Washington University in St. Louis

Aug. 25, 2006
Vol. 31, No. 3

August 25, 2006 Record > Interdisciplinary 'pathway' trains new generation of neuroscientists

Interdisciplinary 'pathway' trains new generation of neuroscientists
By Tony Fitzpatrick
The National Science Foundation (NSF) has awarded the University a five-year, $2.8 million grant to implement an interdisciplinary doctoral graduate program blending neuroscience, psychology and biomedical engineering. In the Cognitive, Computational and Systems Neuroscience (CCSN) Pathway, students will design and execute their own crosscutting, innovative brain science projects as part of their theses, preparing them to become leading independent neuroscientists.

The grant's principal investigator is Gregory DeAngelis, Ph.D., associate professor of anatomy and neurobiology in the School of Medicine.

The CCSN co-directors are DeAngelis; Todd Braver, Ph.D., associate professor of psychology in Arts & Sciences; and Kurt Thoroughman, Ph.D., assistant professor of biomedical engineering in the School of Engineering and Applied Science.

"Scientific study of the brain has always been approached from different disciplines, with major contributions coming from biologists, psychologists and engineers alike," said DeAngelis. "In recent years, the traditional lines between brain-related research in these fields have been blurred.

"The CCSN Pathway grew out of the belief that the top brain scientists of the future will be those who can readily move between disciplines, and can meld the parts of each field into a greater whole," he added. "The CCSN Pathway was designed to train a new generation of scientists that can use all of the available tools to unravel the inner workings of the brain. We feel that the pathway provides a model for how interdisciplinary graduate education will be done in the future."

The grant, part of the NSF's Integrated Graduate Education and Research Training (IGERT) program, will extend and sustain the pathway for the next several years, DeAngelis said, providing stipends and educational expenses for six students per year, for two years per student. All students in the three doctoral programs can participate in CCSN courses.

Candidates for the IGERT funding must be U.S. citizens or residents, and need to apply and be accepted to the CCSN program during their first year of graduate school. Upon acceptance, participants need to commit to finishing the program.

The CCSN program's integrated curriculum was designed to foster students' abilities in all three areas. Five courses — the first three of which are core classes from each of the disciplines — require all students to cross-train and learn the fundamentals of each other's fields. These classes are: Cognitive Psychology Seminar, which provides an overview of the main topics of cognitive psychology; Biological Neural Computation, which details computations performed in the nervous system; and Neural Systems, which covers fundamental topics in systems-level neurobiology, functional neuroanatomy and the neural basis of behavior.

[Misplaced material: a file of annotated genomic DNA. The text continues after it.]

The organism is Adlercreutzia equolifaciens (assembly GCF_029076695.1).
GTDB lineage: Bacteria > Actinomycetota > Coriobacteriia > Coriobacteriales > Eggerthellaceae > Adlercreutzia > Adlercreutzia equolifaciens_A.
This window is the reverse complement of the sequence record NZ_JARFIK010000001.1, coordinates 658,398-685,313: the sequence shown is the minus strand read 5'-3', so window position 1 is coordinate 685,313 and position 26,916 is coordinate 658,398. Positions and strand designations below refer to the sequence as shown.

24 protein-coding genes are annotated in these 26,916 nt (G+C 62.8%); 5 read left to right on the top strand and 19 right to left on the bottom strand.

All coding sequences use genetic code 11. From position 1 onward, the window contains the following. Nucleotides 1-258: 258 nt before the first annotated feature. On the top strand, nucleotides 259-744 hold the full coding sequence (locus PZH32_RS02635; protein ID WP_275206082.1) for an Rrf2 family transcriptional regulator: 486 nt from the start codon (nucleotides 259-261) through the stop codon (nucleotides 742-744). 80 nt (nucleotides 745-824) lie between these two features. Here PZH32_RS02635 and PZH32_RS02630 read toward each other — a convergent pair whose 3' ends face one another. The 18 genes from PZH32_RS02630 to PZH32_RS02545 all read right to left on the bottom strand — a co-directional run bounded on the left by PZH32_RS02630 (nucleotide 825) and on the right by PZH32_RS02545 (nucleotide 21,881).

As students progress, Advanced CCSN will help them develop critical thinking and analysis skills in the context of a number of interdisciplinary, faculty-led case studies. The students will delve deeply into each topic from a variety of perspectives. In CCSN Project Building, the final course, students will choose a research plan in conjunction with at least two faculty members from different subdisciplines. The pathway culminates with the production of a National Institutes of Health-style grant proposal on the research project, serving for many students as a solid precursor to their thesis proposals.

Additional CCSN training includes: an inter-session course on mathematics and statistics of experimental neuroscience designed by Thoroughman; an intensive summer research experience headed by Braver; and an educational outreach program to be conducted with the St. Louis Science Center.

Besides the formal coursework and programs, the CCSN pathway will offer students personal and professional development through a series of "Immersive Encounters" with field experts, as well as discussion groups, and the opportunity to travel to unique conferences.

"This (the pathway) is a rich graduate training program," Thoroughman said. "The five courses partially satisfy the whole Ph.D. requirement and add between six months to a year of additional training. The pathway enables sustained communication with interdisciplinary faculty early in the graduate school career, when students are just getting ideas of what they want to do with their programs."

But Thoroughman said students aren't the only ones gaining advantages. "CCSN benefits faculty by bringing us sophisticated students who are able to generate research that is interestingly interdisciplinary. We think that the pathway is very important in the molding of cutting-edge brain scientists who will be very well trained in theory and practice."